We gave it a B
The first season of AMC’s Preacher gave us sublime introductions to strong characters played by great actors. We met Jesse Custer (Dominic Cooper), a bad man trying to break good by saving the withered soul of sun-beaten Annville, Texas, the sweaty seat of a devilish meat baron’s empire. Just as Jesse was about to give up on faith, some otherworldly strangeness lit him up like a bong hit from Heaven. It left with him a holy tongue, the power to command others with his words. A blessing from God to bolster his flagging belief? Nah. Just the abominable offspring of an illicit angel-demon hook-up, a heavenly host seeking a mortal one. Holy f—, indeed.
We met Jesse’s former partner in crime and love, Tulip (Ruth Negga), hard-boiled yet frayed, furious with vengeance for happiness stolen by betrayal and tragedy. Her entrance came via an exhilarating action sequence in which she fought off an assassin while careening through a cornfield in a car, then blew up her pursuers with a homemade tin can bazooka. Another inspired set piece gave us Cassidy (Joseph Gilgun), a bats— bananas Irish vampire. He dropped into the story by falling from the sky after fighting off a fundamentalist hit squad bent on staking him. He went splat in godforsaken Annville, then put himself together again like an unholy Humpty Dumpty and set about searching for drugs, booze, and blood, because, you know, bats— bananas Irish vampire.
But high-impact introductions were all Preacher really had to offer an audience in season 1. We got splattered with an abundance of characters and subplots, world-building and weirdness, outrageousness and irreverence in service of a timeless theological complaint – Oh, God, where are thou? — but these 10 super-sized, over-stuffed episodes never quite duplicated Cassidy’s magic trick of cohering into a marvelous whole. Tulip and Cassidy spent most of the season spinning their wheels, waiting around for Jesse to figure out stuff so they could advance in their arcs and all move forward together into whatever stories the show really wanted to tell us. Their experience was ours. It was surely tougher on those of us who’ve read the comics by Garth Ennis and Steve Dillon. We knew the stuff Jesse needed to figure out – that his power didn’t come from God; that God, in fact, had abandoned Heaven for parts unknown – and what those stories are. Perhaps it worked better for those who didn’t know.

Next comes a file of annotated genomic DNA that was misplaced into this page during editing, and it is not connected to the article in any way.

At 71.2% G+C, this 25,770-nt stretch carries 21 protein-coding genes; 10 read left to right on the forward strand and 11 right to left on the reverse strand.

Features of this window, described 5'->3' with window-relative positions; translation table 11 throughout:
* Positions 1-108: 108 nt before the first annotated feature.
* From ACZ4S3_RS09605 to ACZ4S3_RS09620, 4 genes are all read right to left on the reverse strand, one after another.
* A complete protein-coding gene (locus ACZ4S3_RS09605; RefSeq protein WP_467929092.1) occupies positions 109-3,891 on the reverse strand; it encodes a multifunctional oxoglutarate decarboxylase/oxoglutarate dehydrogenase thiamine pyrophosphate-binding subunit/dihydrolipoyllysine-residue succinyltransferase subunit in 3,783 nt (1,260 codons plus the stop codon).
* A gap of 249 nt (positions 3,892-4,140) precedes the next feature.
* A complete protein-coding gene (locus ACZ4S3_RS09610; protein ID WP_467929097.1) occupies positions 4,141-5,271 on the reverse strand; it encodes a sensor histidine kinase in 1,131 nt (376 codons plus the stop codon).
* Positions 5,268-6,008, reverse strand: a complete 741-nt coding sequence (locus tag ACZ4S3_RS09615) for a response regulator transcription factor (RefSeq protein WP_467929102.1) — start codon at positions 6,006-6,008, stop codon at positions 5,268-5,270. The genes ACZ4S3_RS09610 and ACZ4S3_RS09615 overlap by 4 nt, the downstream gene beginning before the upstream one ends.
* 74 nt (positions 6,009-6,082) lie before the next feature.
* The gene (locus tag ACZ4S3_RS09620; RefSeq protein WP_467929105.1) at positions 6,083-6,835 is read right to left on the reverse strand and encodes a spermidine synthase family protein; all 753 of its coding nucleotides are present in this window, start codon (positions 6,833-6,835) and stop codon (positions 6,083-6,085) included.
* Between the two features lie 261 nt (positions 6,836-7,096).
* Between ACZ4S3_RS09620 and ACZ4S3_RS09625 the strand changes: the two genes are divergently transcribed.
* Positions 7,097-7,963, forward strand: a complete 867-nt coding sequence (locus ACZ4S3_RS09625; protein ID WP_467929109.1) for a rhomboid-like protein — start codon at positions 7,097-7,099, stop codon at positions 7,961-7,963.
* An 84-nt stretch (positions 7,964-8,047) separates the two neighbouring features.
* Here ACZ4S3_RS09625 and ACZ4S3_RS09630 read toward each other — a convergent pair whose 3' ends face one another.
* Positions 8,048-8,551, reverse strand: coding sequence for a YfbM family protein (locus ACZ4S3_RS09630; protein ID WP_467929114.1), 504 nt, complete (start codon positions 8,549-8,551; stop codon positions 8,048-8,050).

Preacher was presented as an act of inspired adaptation by creators Seth Rogen and Evan Goldberg. In interviews, the producers — fans of the comic since their teens — have said they initially considered an uber-faithful translation, but were talked out of it by Ennis himself: The writer was convinced that a TV series would exhaust the plot of the comic’s 75 issues in less than two seasons.
Their solution was to forge a faithful-in-spirit artistic response to the book, an original story that appropriated elements from various storylines. But will this continue in season 2? TBD. The finale ended where the comic’s first issue begins, perhaps much to the relief of fanboys who wanted a franchise that emulated Ennis/Dillon’s episodic, road trip structure. In retrospect, season 1 looks like a prologue to an adaptation that’s about to begin in earnest.
But the irony of Preacher season 1 was that it stumbled out of the gate in the opposite way that the comic book did. The first issue was too dense and static and relied on coincidence and exposition to set up premise and people. It quickly settled into a visceral narrative of incredible power, though that all-in-a-rush, en medias res start set the series up for a reliance on flashbacks to flesh out characters. Rogen, Goldberg, and showrunner Sam Catlin, a veteran of Breaking Bad, opted for a more kinetic and visual approach from the outset. Their bigger gamble was a slower development of the saga’s core conflicts and themes — treating them as mysteries to be discovered, dramatizing them instead of ‘splaining them. As a fan of the comic, I found the show’s conception of Jesse to be an admirable innovation. Instead of launching him fully formed, as the incarnation of a pissed-off complaint with God, the producers started Jesse from a place of flailing, fuzzy faith and moved to a place of righteous, focused resentment. (He also seemed to move from mild emasculation to confident machismo, which Tulip had to put in check with a sucker-punch in the finale. It suggested season 2 might be more interested in the comic’s interest in deconstructing masculinity.)